Job interview, aka complete waste of time

Cheesy picture of a woman interviewing for a job in cheap-looking office

I love how you've decorated your office. This desk is oak, right? (courtesy of

I had a job interview for an Account Manager position… a very odd job interview. I don’t really know what to make of it. So maybe teasing out my thoughts into an epic blog post, laced with humor and vitriol, will clear things up. What would really clear things up… having this post picked up by a publisher, expanded into a book bought by millions of people and turned into a movie, with the part of Norm, the fearless unemployed blogger, played by George Clooney. Maybe it wouldn’t. And George might not want to endure the months of gym time necessary to fully become the character. But I really think we should try, just to be sure.

I arrived early for my interview. So I stood outside the nondescript downtown office building, scrolling through emails on my phone. A leisurely stroll from the subway, past City Hall and through the neighboring park, didn’t kill enough time. Nor did a quick and depressing stop at the bank machine. But being early is good. It shows eagerness. It shows discipline and drive. It shows that I have nothing better to do.

The company’s office sat at the end of a meandering hallway, next to a sketchy-looking medical office. I walked in to find the receptionist vacuuming around her messy desk. It was jammed into a corner with some boxes and a couple of broken fans. A narrow walkway, lined with shiny metal chairs and blurry pictures of New York City, led to three offices. Had they furnished the space with leftovers from the previous occupant? The place was uninspiring for a marketing company. It was uninspiring for any company.

I asked to use the bathroom, and the receptionist directed me back out of the office to a door marked “Out of Order.” “Ignore the sign,” she explained. “It works.” And technically it did, thanks to copious amounts of duct tape. The bathroom appeared to have exploded recently and been pieced back together by MacGyver. Times are hard even for former television stars. I went about my business quickly, touching only what I had to.

The receptionist handed me a clipboard upon my return. A basic information sheet was attached, along with an interesting questionnaire. It contained 20 or so groupings of four adjectives, with directions to choose which of the four most and least describes me. The purpose was to create a psychological profile and ferret out the people who would excel in a certain role. I’ll make up an example to illustrate…

  • Watchful
  • Theatric
  • Fucoid
  • Helpful

I would probably check off “most” for “helpful” or maybe “watchful” and “least” for “fucoid,” since I’m not “of or like seaweed.” But the appropriate answers weren’t always so obvious. Sometimes none of the words applied, leaving me to pick the best of the worst. Sometimes all of them applied, forcing me to pick the “least” tag for something positive and sell myself short.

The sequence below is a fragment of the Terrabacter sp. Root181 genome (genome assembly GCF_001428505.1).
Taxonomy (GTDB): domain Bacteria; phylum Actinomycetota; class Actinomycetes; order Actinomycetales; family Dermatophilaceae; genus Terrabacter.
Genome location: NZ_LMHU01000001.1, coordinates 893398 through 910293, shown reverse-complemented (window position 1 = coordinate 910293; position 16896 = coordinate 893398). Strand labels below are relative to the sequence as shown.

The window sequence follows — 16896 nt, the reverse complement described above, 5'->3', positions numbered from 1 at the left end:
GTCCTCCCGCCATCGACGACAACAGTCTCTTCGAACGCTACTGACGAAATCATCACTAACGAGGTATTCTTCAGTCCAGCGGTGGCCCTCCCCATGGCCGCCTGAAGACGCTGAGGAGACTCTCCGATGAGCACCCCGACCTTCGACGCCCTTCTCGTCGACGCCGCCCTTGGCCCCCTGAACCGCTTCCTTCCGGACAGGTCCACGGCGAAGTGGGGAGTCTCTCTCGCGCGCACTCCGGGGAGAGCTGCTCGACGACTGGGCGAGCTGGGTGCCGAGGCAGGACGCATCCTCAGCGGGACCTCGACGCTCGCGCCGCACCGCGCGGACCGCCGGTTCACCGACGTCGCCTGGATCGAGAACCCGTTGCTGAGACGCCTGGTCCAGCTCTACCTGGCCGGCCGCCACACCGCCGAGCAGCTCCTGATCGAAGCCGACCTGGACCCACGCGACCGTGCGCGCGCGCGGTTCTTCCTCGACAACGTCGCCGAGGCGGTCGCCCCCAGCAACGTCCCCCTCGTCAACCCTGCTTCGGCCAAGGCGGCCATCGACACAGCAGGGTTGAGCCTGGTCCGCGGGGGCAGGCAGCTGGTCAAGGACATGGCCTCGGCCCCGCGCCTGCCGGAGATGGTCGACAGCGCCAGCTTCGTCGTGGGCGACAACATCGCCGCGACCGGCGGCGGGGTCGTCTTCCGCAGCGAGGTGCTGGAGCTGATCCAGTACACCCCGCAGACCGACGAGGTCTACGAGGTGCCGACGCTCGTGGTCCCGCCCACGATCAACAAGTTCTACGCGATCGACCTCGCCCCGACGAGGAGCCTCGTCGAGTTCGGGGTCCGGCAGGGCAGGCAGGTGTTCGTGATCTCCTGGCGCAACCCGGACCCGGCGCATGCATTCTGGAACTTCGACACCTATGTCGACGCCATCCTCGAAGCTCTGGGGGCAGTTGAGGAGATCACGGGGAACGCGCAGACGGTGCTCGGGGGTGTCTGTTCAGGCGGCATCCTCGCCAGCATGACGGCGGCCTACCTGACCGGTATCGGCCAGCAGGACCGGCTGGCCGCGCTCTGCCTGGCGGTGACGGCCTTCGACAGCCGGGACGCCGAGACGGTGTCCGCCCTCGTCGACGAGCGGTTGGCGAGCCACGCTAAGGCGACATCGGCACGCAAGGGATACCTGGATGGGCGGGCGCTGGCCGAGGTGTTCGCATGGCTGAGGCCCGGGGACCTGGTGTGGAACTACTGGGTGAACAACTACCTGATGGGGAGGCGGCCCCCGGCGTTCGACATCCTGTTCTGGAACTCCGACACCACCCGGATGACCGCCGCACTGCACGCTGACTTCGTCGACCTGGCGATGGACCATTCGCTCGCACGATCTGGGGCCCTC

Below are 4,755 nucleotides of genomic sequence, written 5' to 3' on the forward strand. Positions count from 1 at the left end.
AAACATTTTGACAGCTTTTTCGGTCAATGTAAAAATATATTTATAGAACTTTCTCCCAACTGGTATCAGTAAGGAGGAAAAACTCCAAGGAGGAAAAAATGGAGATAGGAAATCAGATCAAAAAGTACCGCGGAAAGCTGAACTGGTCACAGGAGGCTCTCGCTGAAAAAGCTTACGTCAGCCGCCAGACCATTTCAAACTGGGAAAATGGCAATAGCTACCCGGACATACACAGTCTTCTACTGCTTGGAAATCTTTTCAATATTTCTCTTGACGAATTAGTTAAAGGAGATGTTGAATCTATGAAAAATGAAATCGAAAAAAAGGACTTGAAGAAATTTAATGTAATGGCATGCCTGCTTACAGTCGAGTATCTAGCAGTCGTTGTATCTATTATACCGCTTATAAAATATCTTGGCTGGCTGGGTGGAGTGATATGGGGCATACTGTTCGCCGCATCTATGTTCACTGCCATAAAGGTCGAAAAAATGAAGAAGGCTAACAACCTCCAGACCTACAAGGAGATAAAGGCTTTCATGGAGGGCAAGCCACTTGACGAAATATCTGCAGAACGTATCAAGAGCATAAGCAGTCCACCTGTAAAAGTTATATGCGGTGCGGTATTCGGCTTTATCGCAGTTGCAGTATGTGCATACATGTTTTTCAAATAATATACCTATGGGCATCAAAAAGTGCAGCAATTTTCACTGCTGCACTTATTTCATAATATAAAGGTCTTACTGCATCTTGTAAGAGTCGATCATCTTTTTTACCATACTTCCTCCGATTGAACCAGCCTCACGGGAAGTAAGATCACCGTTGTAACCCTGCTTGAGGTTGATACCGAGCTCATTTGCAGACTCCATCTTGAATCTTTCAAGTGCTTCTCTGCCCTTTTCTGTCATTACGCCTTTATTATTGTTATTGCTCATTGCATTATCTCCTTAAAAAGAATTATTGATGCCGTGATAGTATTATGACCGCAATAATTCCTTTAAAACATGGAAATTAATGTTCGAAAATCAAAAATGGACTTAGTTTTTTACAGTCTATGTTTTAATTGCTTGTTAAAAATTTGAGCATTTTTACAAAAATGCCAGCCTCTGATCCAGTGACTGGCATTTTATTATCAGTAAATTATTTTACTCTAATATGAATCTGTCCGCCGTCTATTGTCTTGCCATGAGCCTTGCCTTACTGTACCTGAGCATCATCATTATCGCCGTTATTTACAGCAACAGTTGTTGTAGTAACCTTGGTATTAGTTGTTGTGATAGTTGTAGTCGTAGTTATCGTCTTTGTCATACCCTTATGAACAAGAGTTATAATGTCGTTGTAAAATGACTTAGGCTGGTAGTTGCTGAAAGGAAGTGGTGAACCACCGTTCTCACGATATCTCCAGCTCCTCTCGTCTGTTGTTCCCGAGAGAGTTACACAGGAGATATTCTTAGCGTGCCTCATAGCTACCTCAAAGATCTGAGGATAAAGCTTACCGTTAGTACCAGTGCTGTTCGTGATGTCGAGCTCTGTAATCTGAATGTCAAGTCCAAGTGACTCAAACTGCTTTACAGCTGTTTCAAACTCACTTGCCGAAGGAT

After completing the application, I was called in to interview. The interviewer’s office was dominated by a huge curtain-less window overlooking Broadway. Sunshine streamed in. Still the room was only slightly less depressing than the waiting area. It contained a desk and a couple more metal chairs. I don’t even remember a computer or any personal effects. The office seemed to belong to no one.

My interviewer was tall, well dressed and barely out of college. Being closer to 40 than 30, I’m increasingly aware of people way younger than me in positions of power. He asked questions as if seeing my resume for the first time. “So… you worked at company X. How was that?” I answered simply, praising the company and the experience of working there. He didn’t really listen. His cellphone rang at one point, and he checked it. After a few stale exchanges, he asked why I was applying for an entry-level job. This was news to me. My rather direct response was that I didn’t know I was. Account Manager isn’t usually an entry-level job. He ceded my point. I ceased to care about the job.

With the interview portion of the meeting out of the way, he launched into his spiel. This is the type of company we are. This is our way of doing business. This is the project we’re hiring for. He’d obviously delivered the words many times and been instructed exactly how to do so. He maintained strong eye contact throughout, as if trying to hold me in place. He leaned slightly forward, as if trying to engage me more. There was a thought-out method to all this.

I listened and tried to figure out the angle. Everything sounded reasonable, sort of like a pyramid scheme does until you actually explore a little. This seemed like a scam, but I couldn’t figure out why. I just knew that I wanted no part of it.